My first rule regarding biographical films like the new Tolkien movie, which dramatizes the life of author J.R.R. Tolkien, is to ask myself if the story would hold up and still be entertaining if I’d never heard anything about the character(s) before. In this case, the film meets that criterion quite well.
In case you’ve been living in a hole in the ground the past 80 years, J.R.R. Tolkien is the renowned author of The Hobbit, or There and Back Again and The Lord of the Rings. Through his books and the films based off of them, Tolkien is an author who has truly achieved legendary status in popular culture.
The film walks backward in Tolkien’s childhood and young adult life before he became an acclaimed writer of fantasy fiction, with emphasis on his friendships with what would become known as the Tea Club and Barrovian Society and how those close friendships would eventually influence his work.
The Tolkien film narrative bounces between his orphaned childhood drama and scenes showing the young man deathly ill with Trench Fever and desperately trying to locate a friend during World War I’s Battle of the Somme. The filmmakers take liberties with visions the author may have seen that would later inspire some of the calamities in his Middle-earth books.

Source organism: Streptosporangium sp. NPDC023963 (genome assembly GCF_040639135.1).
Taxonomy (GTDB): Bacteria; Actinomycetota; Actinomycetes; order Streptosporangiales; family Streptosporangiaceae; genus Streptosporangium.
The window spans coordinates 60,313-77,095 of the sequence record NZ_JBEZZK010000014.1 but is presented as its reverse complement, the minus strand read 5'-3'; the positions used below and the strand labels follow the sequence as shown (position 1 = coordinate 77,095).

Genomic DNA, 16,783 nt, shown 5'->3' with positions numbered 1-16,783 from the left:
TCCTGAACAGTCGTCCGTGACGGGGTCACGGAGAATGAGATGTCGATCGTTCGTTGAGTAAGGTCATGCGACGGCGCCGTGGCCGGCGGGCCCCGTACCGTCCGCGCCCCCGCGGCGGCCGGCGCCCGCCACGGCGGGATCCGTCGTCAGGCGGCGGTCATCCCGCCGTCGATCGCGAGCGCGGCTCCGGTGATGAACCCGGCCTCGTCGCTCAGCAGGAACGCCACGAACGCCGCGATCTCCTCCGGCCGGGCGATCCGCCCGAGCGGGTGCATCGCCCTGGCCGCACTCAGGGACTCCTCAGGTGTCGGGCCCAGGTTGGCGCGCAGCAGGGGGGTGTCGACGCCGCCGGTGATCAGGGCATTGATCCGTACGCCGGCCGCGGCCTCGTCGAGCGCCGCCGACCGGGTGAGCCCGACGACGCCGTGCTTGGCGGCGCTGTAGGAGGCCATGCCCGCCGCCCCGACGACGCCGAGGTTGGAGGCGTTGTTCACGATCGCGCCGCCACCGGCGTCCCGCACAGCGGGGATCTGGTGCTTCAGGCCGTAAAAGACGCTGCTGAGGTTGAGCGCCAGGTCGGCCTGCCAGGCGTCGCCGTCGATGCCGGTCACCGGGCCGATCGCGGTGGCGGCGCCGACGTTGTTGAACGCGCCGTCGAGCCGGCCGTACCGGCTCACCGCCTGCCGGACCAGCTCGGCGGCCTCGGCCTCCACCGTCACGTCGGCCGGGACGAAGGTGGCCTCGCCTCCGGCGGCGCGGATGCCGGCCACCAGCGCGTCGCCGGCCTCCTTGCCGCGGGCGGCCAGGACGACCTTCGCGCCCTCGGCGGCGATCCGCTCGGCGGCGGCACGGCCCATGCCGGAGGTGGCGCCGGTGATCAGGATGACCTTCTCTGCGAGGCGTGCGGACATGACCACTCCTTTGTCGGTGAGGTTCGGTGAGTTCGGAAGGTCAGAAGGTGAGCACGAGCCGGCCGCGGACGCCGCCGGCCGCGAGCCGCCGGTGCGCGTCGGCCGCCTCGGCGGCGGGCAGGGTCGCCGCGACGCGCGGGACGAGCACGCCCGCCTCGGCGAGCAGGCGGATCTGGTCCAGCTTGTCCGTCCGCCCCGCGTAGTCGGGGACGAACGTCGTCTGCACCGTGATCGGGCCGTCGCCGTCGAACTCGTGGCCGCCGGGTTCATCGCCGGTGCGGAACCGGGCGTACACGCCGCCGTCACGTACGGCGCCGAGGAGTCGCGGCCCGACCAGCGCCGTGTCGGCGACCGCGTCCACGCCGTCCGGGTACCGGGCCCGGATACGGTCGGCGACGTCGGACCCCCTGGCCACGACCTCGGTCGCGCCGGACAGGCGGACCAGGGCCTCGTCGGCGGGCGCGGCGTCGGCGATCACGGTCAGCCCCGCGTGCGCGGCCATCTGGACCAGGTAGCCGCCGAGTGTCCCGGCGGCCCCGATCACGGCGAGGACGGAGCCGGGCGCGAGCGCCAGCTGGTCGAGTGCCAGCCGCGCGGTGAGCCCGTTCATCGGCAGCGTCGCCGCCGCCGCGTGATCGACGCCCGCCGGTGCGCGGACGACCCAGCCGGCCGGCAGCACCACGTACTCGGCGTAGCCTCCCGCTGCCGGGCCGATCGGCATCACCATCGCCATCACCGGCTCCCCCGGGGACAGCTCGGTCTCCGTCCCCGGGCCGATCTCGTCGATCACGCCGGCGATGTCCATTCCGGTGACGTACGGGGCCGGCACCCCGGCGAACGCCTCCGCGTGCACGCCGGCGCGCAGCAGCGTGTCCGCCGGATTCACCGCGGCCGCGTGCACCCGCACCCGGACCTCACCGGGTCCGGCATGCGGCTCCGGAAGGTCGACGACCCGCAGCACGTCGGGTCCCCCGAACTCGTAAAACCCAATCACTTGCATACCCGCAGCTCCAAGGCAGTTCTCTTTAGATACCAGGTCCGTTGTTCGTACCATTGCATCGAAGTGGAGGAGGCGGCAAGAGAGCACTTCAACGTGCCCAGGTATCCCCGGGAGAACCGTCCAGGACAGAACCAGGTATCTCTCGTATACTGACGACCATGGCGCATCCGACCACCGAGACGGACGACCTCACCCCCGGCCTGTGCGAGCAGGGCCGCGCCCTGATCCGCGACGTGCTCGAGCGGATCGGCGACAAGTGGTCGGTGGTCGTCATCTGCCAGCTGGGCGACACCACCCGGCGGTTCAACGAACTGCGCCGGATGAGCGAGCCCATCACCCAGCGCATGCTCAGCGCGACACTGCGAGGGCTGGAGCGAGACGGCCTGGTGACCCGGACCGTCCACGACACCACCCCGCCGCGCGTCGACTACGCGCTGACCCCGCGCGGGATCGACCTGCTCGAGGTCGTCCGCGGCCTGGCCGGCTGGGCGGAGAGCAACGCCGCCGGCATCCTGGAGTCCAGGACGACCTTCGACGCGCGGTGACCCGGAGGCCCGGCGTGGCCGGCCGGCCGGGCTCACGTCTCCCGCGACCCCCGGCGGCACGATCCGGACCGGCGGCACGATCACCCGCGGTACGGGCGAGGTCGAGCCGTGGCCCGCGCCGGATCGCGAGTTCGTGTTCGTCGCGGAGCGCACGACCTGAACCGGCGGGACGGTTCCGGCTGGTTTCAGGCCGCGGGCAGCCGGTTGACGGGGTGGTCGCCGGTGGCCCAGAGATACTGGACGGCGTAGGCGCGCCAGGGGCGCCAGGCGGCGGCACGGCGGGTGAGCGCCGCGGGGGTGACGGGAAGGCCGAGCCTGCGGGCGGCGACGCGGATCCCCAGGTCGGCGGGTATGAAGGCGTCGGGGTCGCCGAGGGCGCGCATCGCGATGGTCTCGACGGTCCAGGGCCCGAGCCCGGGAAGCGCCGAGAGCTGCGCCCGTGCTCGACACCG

But Tolkien is at its best when it tells the love story between the young man and the woman who would become his wife, Edith Bratt. Their romance is touching and believably portrayed by actors Nicholas Hoult and Lily Collins. Of the films multi-layered themes, it is the love story that works the best and is the reason to see this movie.
Helmed by Finnish director Dome Karukoski Tolkien is not a perfect movie and it does not have the blessing of the Tolkien estate, for what that’s worth — but it is still very entertaining and it is a heartwarming period romance that is definitely worthy of a nerdy date night.
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